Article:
One way to engage your community and increase supports to abuse survivors with disabilities is to invite disability and victim service providers to join you in conducting an assessment of victim services and support needs. Its important that you also invite survivors with a range of disabilities (and their allies) to be part of this assessment and to take part in your action response team. The voices and experiences of survivors with disabilities need to be included in any evaluation and examination in order to truly improve services and ensure access to survivors with disabilities. Based on what is learned in your needs assessment, you could then hold a community wide multidisciplinary meeting or training to increase the communitys knowledge about the service needs and the safety issues abuse survivors with disabilities are facing. This kind of meeting can also be helpful for initiating and strengthening relationships and talking about the next steps for your community to ensure you are enacting the best practices in victim services for abuse survivors with disabilities.
 
 
What is the penalty for persons who commit sexual violent crimes against individuals with disabilities and who decides what these penalties should be? Does the crime fit the punishment?
 
1.  Heather Kamper
 Different jurisdictions will have different sentencing standards that are specific to the various forms of sexual violence that are perpetrated. In our jurisdiction, if a person commits a crime against a vulnerable adult in some cases, the district attorney can file for an enhancement. The enhancement can increase the perpetrators sentence and, if the crime is a misdemeanor, increase the charge to a felony. Contact your local law enforcement authority to obtain information for the specific charge you want to learn more about.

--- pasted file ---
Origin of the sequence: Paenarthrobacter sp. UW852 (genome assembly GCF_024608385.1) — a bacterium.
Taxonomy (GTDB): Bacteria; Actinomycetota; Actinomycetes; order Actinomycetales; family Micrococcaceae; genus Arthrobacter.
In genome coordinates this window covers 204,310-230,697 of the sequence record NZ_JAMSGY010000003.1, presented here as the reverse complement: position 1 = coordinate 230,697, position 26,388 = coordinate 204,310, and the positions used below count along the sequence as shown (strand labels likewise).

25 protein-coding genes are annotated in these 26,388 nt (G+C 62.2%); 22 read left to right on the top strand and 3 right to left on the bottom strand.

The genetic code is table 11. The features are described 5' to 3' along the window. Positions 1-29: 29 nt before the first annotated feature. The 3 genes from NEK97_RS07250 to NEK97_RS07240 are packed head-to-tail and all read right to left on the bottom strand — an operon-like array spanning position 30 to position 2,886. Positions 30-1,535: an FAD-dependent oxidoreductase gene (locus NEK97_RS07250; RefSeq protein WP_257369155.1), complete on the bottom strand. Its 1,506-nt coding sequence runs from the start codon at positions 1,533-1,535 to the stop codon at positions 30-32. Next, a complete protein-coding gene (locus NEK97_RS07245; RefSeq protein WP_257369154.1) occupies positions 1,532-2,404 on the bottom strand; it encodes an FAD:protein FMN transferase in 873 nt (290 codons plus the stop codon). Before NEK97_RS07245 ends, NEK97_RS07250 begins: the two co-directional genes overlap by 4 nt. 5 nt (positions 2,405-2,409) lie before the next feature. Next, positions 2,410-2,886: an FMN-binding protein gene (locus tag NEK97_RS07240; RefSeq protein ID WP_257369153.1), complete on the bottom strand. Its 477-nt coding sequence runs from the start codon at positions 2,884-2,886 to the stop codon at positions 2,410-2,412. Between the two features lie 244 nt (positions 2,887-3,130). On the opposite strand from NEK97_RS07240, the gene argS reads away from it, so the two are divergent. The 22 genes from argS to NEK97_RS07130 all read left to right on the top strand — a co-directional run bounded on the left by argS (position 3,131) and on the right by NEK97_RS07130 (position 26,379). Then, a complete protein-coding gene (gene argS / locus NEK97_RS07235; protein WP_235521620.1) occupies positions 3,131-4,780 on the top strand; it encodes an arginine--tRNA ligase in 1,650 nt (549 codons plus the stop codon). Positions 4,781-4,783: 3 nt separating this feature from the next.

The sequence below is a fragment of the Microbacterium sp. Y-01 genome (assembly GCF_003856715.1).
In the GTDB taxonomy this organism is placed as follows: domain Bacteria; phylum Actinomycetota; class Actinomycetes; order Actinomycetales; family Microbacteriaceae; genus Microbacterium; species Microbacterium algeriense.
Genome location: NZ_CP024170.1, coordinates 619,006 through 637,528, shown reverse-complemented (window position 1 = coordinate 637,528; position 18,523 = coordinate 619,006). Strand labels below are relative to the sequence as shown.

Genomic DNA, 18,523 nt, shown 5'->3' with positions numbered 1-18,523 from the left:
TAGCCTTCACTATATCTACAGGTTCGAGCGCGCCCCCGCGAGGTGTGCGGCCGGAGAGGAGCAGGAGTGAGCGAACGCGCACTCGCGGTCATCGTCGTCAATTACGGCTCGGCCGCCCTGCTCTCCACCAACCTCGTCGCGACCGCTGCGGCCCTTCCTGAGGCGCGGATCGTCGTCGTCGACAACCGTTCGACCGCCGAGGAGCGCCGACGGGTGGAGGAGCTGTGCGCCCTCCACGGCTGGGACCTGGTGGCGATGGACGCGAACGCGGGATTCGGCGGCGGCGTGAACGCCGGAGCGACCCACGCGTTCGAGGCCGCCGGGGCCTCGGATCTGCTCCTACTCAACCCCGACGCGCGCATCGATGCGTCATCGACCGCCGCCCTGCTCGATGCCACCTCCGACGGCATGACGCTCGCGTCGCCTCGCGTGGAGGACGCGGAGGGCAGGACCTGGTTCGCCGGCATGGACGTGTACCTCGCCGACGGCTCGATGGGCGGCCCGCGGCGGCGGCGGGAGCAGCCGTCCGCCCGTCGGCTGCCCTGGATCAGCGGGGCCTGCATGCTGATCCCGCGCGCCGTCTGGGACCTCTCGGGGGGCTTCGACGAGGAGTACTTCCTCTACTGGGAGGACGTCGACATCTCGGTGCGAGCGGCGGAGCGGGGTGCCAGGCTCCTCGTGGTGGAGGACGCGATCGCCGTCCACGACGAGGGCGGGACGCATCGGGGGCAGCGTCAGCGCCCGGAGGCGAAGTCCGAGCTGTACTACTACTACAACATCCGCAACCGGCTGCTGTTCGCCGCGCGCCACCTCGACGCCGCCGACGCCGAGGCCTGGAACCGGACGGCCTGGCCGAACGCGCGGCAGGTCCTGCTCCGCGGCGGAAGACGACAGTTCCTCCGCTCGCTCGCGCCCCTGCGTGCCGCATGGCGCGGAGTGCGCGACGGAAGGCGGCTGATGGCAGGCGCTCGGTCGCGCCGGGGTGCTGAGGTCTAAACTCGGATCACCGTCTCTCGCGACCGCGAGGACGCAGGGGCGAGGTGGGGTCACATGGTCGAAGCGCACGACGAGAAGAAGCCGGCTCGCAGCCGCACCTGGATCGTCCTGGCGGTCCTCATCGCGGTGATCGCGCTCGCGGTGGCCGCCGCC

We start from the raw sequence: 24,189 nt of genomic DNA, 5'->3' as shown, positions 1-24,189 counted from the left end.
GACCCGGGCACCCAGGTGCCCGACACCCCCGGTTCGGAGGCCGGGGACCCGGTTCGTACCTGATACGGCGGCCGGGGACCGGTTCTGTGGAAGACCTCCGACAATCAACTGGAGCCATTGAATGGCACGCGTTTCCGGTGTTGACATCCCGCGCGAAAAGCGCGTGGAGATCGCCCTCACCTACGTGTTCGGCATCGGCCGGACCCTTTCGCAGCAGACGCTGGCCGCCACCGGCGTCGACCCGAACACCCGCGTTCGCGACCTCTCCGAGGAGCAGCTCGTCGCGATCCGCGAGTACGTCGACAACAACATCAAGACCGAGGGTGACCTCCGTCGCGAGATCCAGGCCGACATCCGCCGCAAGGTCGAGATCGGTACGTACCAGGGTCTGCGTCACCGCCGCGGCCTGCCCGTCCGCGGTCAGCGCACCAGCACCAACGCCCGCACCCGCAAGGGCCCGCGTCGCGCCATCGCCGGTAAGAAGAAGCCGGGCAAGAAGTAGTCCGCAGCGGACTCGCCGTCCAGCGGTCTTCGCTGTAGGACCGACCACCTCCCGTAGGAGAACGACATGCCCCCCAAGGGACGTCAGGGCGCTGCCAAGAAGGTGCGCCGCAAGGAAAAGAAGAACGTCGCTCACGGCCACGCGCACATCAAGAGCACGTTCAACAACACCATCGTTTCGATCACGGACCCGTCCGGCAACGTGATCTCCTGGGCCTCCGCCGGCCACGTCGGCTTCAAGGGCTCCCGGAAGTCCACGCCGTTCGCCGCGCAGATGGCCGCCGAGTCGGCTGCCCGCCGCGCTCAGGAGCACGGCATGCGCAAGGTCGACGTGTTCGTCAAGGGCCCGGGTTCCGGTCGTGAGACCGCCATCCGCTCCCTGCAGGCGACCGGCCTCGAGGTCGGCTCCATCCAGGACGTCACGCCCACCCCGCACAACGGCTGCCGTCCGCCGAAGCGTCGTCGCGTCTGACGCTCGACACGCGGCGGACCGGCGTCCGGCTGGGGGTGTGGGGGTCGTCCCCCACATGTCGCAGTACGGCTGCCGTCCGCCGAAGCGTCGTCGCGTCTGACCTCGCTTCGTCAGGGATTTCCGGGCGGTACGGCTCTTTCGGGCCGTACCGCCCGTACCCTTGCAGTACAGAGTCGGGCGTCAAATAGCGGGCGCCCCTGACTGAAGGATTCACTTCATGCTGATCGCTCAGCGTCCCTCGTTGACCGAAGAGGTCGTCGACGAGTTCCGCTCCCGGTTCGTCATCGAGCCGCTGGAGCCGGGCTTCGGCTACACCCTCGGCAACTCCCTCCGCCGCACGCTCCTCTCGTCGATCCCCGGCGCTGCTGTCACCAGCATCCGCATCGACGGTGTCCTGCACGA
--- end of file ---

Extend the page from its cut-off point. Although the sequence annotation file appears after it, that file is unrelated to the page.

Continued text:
2.  Carolyn
 Some states have enhanced sentencing guidelines for sexual assaults, or other crimes, where the crime victims have a disability.You would have to check the criminal law statutes in your state to see if they do exist.
 
 
Do you have any suggestions for resources specific to intimate partner sexual violence and disability issues?
 
1.  Heather Kamper
 Unfortunately, there are limited resources that specifically focus on sexual assault that is perpetrated in the context of intimate partner relationships where one or both partners have a disability. If there are resources that others know about, please post so that we can all benefit. The following organizations and websites can be helpful in your quest for information about intimate partner sexual violence and disability issues: National Resource Center for Domestic Violence (NRCDV): www.nrcdv.org ~ National Sexual Violence Resource Center (NSVRC): www.nsvrc.org ~ Office for Victims of Crime (OVC): www.ovc.gov ~ Rape Abuse Incense National Network (RAINN): www.rainn.net and 800-656-4673 ~ Violence Against Women Network (VAWNET): www.vawnet.org ~ For more information on a personal story of survival from sexual assault at the hands of a partner, you can purchase the video Disability, Violence and Survival: A Personal Story from SafePlace. The video documents the experience of a woman who has acquired a disability and experiences sexual assault of her partner as well as by unknown perpetrators through a gang rape. More information about the video, visit the SafePlace website at www.SafePlace.org or contact llandry@SafePlace.org.